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Sunday, October 17, 2010

Tempest in a Teapot?

Given all of the advanced hype over the upcoming release of the Julie Taymor film version of The Tempest, I decided to do a little digging. I wanted to see if I might come up with some opinion other than the latest salivating conjecture about how good it 'looks to be' from simply viewing a trailer; or projecting how fantastically 'important' it might be because I'm told "something wicked this way comes" by the pricking of the thumbs of studio execs all too eager to sell the next 'latest, greatest, idea thing'; or what they might claim a decent (never mind definitive or great) job of 'interpreting Shakespeare' might actually look and sound like.

It turns out that the film was screened at the Venice Film Festival last month. Here's some advance opinion from some who've actually been privy to more than Hollywood 'massaging'. For your considered perusal, what we might expect in December as a possible climax to all the titillating, pre-release foreplay.

Robert Beames, of the Telegraph UK is receptive but critical, giving Helen Mirren (love her) great credit for making the film a more positive than negative outing, as he sees it:

"...American director Julie Taymor releases what she must hope is a film that does justice to the play, whilst still working as a piece of cinema. It's a feat quite rarely achieved. Luckily, she is helped in no small part by the presence of Helen Mirren - who is here at the peak of her powers."
http://www.telegraph.co.uk/culture/film/film-news/7996596/Review-The-Tempest-with-Helen-Mirren-in-first-screening-at-Venice-Film-Festival.html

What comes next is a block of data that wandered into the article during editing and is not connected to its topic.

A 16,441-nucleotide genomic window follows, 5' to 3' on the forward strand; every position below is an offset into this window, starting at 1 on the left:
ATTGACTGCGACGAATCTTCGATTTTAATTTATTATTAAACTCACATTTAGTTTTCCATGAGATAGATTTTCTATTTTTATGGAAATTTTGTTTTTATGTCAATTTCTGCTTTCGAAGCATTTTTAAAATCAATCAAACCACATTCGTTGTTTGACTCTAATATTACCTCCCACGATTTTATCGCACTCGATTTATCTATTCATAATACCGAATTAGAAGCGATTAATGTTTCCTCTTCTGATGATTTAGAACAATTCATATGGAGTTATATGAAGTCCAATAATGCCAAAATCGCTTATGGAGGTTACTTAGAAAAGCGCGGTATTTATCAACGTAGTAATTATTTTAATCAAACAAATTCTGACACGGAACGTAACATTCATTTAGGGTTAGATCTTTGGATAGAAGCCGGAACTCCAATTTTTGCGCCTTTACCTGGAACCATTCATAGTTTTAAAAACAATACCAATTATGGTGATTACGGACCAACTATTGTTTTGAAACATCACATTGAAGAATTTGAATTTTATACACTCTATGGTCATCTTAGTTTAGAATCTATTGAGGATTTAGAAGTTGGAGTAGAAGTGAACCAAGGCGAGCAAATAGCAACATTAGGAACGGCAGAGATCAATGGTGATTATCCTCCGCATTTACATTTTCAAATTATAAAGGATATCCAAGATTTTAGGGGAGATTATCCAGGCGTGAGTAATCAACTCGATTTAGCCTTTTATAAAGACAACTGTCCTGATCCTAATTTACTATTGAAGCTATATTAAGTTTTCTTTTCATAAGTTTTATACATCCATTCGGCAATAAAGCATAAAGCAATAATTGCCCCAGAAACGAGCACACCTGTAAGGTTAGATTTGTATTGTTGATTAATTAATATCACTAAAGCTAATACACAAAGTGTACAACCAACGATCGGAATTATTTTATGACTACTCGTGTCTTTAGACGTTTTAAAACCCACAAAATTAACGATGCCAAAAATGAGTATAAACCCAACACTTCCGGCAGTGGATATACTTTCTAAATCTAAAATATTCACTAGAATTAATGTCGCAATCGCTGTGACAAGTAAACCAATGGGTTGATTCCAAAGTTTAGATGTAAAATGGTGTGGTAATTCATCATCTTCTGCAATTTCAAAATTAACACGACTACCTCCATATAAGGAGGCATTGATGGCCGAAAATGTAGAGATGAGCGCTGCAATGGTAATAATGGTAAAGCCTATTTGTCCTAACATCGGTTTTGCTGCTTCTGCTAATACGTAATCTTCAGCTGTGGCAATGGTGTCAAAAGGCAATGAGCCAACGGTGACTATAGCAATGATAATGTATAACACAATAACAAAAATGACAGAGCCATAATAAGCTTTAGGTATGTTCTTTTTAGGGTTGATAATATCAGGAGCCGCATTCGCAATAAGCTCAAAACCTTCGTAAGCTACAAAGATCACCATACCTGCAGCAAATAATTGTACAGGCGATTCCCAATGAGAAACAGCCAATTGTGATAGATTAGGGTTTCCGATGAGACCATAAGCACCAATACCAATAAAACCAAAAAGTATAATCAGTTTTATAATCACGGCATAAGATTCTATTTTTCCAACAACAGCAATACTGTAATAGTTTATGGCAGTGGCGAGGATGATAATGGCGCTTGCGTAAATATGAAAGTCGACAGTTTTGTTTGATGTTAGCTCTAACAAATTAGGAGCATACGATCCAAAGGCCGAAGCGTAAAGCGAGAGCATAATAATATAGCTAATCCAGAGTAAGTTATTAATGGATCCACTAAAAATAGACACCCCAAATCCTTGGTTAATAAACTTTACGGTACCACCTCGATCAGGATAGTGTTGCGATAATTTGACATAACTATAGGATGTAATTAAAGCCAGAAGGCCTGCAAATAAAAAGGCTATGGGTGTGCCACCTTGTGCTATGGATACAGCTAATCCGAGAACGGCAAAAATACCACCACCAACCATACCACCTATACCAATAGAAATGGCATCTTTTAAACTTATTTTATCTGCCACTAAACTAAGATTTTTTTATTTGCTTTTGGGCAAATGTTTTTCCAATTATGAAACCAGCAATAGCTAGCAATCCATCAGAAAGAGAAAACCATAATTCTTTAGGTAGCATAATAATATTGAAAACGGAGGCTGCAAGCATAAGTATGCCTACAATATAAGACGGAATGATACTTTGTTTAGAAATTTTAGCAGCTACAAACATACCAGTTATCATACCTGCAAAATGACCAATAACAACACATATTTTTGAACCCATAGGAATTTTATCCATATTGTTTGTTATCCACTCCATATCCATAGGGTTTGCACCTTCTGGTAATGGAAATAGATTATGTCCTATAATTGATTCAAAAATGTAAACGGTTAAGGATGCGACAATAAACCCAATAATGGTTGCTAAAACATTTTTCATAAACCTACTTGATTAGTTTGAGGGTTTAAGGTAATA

This is no surprise to me, either on the part of Mirren or on the part of solid acting, in its ability to mask possible deficiencies in other departments of interpretation in a venture as large and brassy as this one. Contrary to popular view, not all reviewers are misogynistic cave-dwellers, pounding away at some antiquated typewriter exuding acid for words. And speaking of popularity when it's warranted, personally, I think it was the outstanding performances of some of the actors in Taymor's Titus that made her overindulgent art director's dream of a mish-mosh work at all. But once again, that's just my opinion.

Another opinion on overindulgent rendering which too often masks Shakespeare's point:

Variety's Leslie Felperin:

As if it were not disappointing enough to produce an intellectually undernourished version of Shakespeare's late romance, helmer Julie Taymor has gone one better by crafting a "Tempest" so kitschy, yet curiously drab and banal, even supporters may hope she'll break her staff and drown her book. Despite a tony cast led by Helen Mirren in the gender-bent lead role, pic makes even earlier middlebrow Shakespeare adaptations look masterful. Skedded to bow in December, the Touchstone release could find a niche among older auds and those who can't be bothered to read the play.
http://www.variety.com/review/VE1117943513.html?categoryid=31&cs=1&query=review+ Taymor+Tempest#ixzz12M5IxLtu


So, can we expect the definitive Tempest of our day? ...Or what? Hard to say...yet.

When it comes to Shakespeare's genius--as opposed to the very busy, busy 'genius' of those also in the process of making a name for themselves--I'll take Groucho Marx's tongue-in-cheek advice to heart every time: "Are you gonna believe me, or your lying eyes?" :) Ask me in December. JM

1 comment:

  1. I saw it at the NYFF. Thought it was great--a lucid, intelligent presentation of the play. Find all the negative reviews kind of idiotic, carping on "kitschy" cgi that probably takes up a total of 15 minutes of screen time.

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